- Skills aren’t soft or hard — they’re durable or perishable
- Why adding a ‘fake commute’ to your WFH schedule could help you unwind
- Keep clean and keep your distance: the new rules of workplace etiquette
Tech Friday Five
- Designed to deceive: do these people look real to you?
- Researchers are developing robot swarms that turn into buildings, vehicles, and more
- Google and Facebook news payments to include ABC and SBS after change to draft code
- How space exploration is now being fueled by business innovation
- Apple’s secret weapon in AR is right in front of us
Bonus: Secret Amazon reports expose the company’s surveillance of labor and environmental groups
Social Media Friday Five
- Why it’s easy to hate Facebook but hard to leave
- Parler, the “free speech” Twitter wannabe, explained
- Facebook experiments with being less awful, says not to get used to it or anything
- Snapchat is ripping off TikTok — the cycle is now complete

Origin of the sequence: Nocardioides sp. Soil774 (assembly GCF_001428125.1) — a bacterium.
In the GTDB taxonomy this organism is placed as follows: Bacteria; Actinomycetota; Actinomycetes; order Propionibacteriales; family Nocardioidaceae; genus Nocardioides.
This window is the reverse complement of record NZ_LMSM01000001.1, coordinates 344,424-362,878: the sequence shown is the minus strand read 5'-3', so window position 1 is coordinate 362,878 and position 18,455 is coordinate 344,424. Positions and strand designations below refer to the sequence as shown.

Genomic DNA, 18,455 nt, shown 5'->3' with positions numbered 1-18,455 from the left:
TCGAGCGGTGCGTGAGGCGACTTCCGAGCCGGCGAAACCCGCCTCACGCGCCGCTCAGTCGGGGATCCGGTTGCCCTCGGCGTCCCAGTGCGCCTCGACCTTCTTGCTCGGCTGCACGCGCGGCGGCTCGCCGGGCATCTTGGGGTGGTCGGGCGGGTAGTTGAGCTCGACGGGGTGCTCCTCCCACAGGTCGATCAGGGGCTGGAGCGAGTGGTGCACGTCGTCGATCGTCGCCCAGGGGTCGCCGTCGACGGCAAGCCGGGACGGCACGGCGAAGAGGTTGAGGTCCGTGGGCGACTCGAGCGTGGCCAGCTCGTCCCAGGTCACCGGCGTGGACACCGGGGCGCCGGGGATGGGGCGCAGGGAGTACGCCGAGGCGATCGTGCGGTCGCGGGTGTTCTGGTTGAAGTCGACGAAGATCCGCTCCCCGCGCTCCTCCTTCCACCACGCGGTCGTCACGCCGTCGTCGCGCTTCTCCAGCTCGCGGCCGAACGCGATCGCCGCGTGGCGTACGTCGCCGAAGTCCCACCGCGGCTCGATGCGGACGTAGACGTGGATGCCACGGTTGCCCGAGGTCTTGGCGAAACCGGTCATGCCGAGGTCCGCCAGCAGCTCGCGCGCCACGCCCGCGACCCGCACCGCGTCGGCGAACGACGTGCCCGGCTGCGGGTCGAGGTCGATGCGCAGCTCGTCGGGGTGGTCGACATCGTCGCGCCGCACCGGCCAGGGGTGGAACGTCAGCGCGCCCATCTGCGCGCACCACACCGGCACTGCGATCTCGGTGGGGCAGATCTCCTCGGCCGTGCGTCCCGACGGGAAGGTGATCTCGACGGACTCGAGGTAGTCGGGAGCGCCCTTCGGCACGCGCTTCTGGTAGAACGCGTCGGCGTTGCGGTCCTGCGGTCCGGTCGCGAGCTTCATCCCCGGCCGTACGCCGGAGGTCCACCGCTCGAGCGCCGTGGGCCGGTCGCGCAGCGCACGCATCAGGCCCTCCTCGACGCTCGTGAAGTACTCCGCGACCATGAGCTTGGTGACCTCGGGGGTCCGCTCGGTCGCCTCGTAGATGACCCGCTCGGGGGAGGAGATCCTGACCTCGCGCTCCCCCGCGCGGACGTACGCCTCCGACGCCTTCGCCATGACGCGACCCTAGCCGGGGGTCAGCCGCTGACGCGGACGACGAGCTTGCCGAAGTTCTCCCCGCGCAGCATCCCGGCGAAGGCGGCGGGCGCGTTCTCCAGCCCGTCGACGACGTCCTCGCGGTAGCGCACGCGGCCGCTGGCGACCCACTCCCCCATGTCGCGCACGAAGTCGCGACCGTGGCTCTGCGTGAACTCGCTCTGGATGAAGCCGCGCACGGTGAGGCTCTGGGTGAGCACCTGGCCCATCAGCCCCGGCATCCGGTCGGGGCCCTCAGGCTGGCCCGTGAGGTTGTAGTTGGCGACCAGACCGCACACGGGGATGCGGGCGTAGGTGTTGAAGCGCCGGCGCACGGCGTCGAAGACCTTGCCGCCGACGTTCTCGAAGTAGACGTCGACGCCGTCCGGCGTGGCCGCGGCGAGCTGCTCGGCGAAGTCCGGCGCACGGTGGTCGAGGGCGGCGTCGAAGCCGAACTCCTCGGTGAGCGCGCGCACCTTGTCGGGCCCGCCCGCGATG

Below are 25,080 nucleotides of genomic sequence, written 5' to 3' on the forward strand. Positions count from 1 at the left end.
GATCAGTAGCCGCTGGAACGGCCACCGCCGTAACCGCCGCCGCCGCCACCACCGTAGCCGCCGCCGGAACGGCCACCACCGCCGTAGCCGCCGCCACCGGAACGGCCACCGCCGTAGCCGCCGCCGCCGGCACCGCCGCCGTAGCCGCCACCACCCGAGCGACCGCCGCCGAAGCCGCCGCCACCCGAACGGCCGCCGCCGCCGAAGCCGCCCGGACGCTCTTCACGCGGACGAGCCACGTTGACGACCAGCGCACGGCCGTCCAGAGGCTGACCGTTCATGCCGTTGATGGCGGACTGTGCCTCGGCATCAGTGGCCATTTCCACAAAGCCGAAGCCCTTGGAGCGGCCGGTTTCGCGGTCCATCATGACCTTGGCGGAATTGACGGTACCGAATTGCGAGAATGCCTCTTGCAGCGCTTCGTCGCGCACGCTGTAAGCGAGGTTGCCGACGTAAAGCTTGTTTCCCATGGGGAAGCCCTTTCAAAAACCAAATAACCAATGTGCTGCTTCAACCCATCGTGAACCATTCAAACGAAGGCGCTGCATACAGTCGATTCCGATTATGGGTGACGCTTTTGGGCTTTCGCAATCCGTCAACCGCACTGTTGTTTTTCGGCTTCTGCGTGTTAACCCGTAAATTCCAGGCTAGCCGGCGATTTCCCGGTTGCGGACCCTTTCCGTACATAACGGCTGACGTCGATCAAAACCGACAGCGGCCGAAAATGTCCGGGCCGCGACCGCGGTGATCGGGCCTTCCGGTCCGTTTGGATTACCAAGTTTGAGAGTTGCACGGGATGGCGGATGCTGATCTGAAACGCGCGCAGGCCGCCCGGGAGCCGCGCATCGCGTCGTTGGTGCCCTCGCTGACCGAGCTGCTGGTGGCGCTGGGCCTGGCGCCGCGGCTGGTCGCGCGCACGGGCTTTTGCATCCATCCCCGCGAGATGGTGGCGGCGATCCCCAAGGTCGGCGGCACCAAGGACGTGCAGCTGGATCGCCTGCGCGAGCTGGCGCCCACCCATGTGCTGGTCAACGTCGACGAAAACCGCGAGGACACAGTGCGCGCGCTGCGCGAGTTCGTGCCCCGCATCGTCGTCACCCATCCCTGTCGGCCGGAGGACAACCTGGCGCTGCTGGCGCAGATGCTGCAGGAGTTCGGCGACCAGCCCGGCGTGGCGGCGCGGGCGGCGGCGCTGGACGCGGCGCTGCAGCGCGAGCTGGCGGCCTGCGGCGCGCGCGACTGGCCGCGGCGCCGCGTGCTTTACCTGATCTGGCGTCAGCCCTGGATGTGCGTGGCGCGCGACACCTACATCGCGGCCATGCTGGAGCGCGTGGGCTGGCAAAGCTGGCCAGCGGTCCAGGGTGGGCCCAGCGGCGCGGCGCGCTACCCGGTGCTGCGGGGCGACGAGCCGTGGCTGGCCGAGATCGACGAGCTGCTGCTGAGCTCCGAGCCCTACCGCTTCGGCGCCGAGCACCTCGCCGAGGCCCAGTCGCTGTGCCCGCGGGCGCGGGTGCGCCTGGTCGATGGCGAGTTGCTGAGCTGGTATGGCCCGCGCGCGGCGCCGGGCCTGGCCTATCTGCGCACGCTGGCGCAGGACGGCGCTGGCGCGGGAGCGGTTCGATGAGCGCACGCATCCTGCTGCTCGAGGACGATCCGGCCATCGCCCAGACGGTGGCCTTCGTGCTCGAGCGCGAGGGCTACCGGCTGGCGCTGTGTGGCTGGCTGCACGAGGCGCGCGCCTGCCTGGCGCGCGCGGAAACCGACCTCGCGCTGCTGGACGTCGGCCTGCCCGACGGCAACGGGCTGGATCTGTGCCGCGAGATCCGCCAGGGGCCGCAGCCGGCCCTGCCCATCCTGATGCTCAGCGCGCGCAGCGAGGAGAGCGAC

- YouTube is testing AI-generated video chapters
Bonus: 98 million TikTok followers can’t be wrong
Sydney Business Insights – The Future This Week Podcast
This week: we dive into the complex shadow world of trading location data from innocuous apps.
Sandra Peter (Sydney Business Insights) and Kai Riemer (Digital Disruption Research Group) meet once a week to put their own spin on news that is impacting the future of business in The Future, This Week.
The stories this week
07:42 – How the military buys location data from ordinary apps
Other stories we bring up
Deutsche Bank proposes a 5% tax for people still working from home after the pandemic
Fortnite maker Epic Games sues Apple in Australia
Our previous discussion of the epic Epic/Apple battle on The Future, This Week
Google photos and the case for breaking up big tech
Netflix is testing a linear channel in France
Australia charged with discouraging electric vehicles
New petrol and diesel cars sales to be banned in the UK after 2030
It doesn’t matter who owns TikTok
Our previous episode on the US attempting to ban TikTok and WeChat
The Trump campaign has spent $4 million buying voter information
Law enforcement tracks phones through apps, not warrants
NYT shows how your apps know where you were last night
Our previous discussion around military privacy breaches and Strava on The Future, This Week
More on the Trump campaign buying location data